Desperate for a quick fix of the white stuff? We round up the best ski resorts in the whole of Asia to make sure you avoid a winter of discontent.
Nanshan Ski Resort, Beijing
Why go Snowboarders are often snubbed at Asian snow resorts, which still mostly cater to the ski set. Just half an hour from Beijing, though, Nanshan is the home of China’s largest snowboarding park. Its six jumps, half-pipe and range of rails will challenge even the most hardcore boarders and are set to put the pros to the test when the park hosts the Red Bull Open next month.
Runs are short and the snow is often machine-made, so this park is best suited to those who like tricks, beginner skiers or ski-bunnies who just need a quick, cheap fix of the white stuff. If you’re bringing the kids along, they’ll love perks such as a snowmobile route, 1,318-metre toboggan run and sledding. And there are plenty of good dining options on-site including the newly expanded Alps Café, which serves decent coffee and cake.
Where to stay Nanshan is easy to reach and small enough to cover in a day trip if you’re an advanced skier. But if you want to make a weekend of it, within walking distance of the ski area is the Shirton Inn, an Alps-style log cabin that has 24 rooms, each with its own fireplace, starting from 580RMB. Alternatively, if you’re going with a group, the Norwegian Villa has two separate ski chalets, each with six double bedrooms, a living room, fireplace, kitchen and multiple bathrooms, costing 3,880RMB. To book, call 8428 6688.
Season December to late February
Getting there Take bus 980 from Dongzhimen Public Transport Hub and alight at West Bridge (Xidaqiao), then take a taxi to Nanshan Ski Resort (around 20RMB). Or book a place on the shuttle buses, which depart daily at 8.30am from Sanyuanqiao and Wudaokou subway stations (35RMB; call 8909 1909 at least one day in advance).
Yabuli International Ski Resort, Heilongjiang
Why go China’s original ski town and home to its first international snow resort, Yabuli is still regarded as the poshest, if not the best. Sun Mountain features black diamond runs, rivalled only by those in Beidahu (see below), as well as China’s longest alpine slide, on which you can ride a bobsled from the summit to the bottom.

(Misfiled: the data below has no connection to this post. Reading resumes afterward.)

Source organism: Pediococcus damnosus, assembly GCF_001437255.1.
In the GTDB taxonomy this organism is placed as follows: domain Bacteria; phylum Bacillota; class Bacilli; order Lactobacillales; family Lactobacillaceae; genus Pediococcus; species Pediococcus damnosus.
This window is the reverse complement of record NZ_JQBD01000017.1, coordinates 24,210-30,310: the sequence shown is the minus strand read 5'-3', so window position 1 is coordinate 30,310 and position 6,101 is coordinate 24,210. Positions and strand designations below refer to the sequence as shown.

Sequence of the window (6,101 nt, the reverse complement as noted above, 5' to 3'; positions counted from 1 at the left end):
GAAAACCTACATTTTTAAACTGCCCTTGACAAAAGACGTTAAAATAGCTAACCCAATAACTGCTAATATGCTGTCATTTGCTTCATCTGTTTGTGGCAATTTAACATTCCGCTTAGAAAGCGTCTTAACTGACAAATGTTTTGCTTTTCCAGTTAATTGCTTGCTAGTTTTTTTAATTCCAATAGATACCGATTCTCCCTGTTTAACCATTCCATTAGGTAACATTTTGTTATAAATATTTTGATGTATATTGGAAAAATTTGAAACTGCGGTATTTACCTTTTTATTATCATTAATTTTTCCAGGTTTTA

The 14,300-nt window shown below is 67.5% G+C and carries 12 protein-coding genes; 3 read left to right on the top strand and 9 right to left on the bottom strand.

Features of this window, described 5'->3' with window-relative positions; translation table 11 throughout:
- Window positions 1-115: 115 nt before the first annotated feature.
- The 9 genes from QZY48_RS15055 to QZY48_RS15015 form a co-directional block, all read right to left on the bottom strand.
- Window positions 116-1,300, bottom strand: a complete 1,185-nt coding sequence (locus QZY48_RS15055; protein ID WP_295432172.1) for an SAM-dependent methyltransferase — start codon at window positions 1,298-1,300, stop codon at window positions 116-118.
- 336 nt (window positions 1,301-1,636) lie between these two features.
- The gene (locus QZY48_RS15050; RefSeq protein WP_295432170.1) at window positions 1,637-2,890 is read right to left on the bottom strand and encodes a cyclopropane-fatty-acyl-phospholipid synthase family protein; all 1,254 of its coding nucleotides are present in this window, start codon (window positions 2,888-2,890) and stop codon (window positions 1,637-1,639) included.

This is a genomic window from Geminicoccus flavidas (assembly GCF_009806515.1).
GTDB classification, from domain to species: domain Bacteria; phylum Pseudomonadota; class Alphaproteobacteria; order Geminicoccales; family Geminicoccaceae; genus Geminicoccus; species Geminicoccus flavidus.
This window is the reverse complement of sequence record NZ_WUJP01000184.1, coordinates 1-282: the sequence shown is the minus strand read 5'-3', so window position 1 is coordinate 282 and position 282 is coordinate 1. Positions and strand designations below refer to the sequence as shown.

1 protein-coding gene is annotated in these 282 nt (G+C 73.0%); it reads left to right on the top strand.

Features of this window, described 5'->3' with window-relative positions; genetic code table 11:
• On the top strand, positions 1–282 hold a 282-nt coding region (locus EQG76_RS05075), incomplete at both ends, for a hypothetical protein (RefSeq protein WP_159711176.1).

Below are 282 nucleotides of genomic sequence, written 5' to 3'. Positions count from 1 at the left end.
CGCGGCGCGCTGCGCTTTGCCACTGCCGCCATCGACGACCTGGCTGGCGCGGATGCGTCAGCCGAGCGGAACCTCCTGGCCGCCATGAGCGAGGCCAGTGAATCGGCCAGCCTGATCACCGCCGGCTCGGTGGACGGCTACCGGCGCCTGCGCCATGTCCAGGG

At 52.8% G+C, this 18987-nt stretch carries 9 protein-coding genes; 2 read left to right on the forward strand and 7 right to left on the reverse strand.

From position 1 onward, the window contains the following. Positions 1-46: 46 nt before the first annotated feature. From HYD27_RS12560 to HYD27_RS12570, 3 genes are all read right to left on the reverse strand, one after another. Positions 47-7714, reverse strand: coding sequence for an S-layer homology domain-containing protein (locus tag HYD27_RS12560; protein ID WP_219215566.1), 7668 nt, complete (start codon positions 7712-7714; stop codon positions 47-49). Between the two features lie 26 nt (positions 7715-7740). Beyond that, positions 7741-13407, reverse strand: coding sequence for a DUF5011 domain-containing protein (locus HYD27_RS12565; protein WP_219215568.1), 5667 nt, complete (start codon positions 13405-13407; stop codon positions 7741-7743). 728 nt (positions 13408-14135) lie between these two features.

To reach Yabuli you’ll likely pass through Harbin, so it’s a good excuse to check out the city’s Ice Festival, slated to begin on January 5. Visitors can start seeing the frozen sculptures after Christmas.
Where to stay
Club Med (www.clubmed.com
) opened its first all-inclusive Chinese resort at the end of 2010. Its Yabuli complex is home to a L’Occitane spa with an indoor pool, hot tub, steamroom and sauna, as well as massage suites and reflexology rooms. Rooms start from around 1,000RMB, but can go up to 3,000RMB.
Alternatively, if flight tickets and ski passes have cleaned out your wallet, Minglang Villa (0451 5345 5027) is a friendly, family-run hostel with standard amenities and double rooms starting from 140RMB.
Season Mid-November to late March
China Southern (www.csair.com
) has return flights from Beijing to Harbin from 990RMB (including taxes). From there, the three-hour train ride (D61 or D63) to Yabuli costs 140RMB. Upon arrival, resort vans and taxis can be negotiated from 60-200RMB per journey. If your travel schedule is flexible, however, there is also a once-a-day ski train (K7011) that departs from Harbin Station at 7.44am to the resort area. Hard seats are 36RMB.